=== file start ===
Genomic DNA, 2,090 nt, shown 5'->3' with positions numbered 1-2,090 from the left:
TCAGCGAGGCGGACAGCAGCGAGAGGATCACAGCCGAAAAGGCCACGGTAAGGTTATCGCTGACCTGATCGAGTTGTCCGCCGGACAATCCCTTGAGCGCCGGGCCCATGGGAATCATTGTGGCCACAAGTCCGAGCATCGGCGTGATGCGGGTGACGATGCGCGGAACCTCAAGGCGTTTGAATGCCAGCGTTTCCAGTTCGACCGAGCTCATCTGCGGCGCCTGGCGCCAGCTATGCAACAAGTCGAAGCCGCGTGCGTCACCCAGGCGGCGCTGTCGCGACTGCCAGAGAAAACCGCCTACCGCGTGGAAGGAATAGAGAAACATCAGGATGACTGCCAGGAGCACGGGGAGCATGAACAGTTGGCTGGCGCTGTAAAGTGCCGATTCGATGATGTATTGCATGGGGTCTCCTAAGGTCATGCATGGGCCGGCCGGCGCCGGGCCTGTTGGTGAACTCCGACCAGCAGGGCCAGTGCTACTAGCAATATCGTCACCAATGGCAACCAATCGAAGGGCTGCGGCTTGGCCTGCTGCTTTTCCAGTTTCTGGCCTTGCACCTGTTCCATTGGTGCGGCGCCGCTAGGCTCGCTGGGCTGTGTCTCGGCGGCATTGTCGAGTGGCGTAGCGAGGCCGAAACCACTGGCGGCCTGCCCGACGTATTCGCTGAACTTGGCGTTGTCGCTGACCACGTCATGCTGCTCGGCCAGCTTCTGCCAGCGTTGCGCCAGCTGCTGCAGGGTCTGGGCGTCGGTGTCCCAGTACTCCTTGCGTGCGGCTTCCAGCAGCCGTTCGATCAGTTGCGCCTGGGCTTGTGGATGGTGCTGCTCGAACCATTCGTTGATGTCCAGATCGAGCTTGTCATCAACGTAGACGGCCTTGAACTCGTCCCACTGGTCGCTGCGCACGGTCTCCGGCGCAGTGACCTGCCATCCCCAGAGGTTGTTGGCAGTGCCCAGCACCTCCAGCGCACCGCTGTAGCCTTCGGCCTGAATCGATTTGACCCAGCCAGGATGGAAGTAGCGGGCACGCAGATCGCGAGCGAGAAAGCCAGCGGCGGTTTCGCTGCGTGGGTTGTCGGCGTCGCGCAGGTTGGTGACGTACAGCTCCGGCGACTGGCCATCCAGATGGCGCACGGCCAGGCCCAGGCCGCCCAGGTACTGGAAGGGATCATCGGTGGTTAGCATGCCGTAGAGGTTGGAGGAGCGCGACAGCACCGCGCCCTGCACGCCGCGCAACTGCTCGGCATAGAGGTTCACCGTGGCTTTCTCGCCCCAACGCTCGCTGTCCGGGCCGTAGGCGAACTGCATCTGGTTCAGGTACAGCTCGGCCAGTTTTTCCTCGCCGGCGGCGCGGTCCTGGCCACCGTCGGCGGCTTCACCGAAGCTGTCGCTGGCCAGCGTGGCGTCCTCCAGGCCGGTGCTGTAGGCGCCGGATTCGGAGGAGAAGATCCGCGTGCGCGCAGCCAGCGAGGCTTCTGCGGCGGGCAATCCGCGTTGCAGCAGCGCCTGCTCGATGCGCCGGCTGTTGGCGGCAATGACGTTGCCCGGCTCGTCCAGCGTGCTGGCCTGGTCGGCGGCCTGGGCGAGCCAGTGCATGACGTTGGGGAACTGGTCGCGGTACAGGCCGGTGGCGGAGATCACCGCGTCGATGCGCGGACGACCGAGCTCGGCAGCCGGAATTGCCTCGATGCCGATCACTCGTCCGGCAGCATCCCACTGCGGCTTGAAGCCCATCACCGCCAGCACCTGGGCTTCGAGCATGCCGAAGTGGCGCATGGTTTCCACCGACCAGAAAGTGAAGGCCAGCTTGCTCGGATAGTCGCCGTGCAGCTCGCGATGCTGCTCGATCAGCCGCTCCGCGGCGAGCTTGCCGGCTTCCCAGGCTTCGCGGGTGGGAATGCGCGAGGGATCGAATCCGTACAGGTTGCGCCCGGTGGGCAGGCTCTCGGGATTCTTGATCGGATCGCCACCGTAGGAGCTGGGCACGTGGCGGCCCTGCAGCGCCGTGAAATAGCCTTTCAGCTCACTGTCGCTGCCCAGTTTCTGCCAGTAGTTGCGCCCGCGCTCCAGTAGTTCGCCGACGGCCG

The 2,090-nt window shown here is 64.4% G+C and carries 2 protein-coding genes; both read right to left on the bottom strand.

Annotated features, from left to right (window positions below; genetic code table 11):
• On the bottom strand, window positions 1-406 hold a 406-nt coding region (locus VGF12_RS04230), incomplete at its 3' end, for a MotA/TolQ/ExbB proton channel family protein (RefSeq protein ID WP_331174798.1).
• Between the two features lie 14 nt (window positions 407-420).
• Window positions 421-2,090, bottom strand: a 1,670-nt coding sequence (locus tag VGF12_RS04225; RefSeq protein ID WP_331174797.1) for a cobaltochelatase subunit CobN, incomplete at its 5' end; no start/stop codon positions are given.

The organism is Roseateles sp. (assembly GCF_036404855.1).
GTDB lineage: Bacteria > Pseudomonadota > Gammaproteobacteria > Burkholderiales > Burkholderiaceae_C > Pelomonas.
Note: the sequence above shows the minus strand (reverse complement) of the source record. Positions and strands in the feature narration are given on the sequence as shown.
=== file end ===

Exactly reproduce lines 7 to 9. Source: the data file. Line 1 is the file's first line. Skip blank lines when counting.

• Window positions 421-2,090, bottom strand: a 1,670-nt coding sequence (locus tag VGF12_RS04225; RefSeq protein ID WP_331174797.1) for a cobaltochelatase subunit CobN, incomplete at its 5' end; no start/stop codon positions are given.

The organism is Roseateles sp. (assembly GCF_036404855.1).
GTDB lineage: Bacteria > Pseudomonadota > Gammaproteobacteria > Burkholderiales > Burkholderiaceae_C > Pelomonas.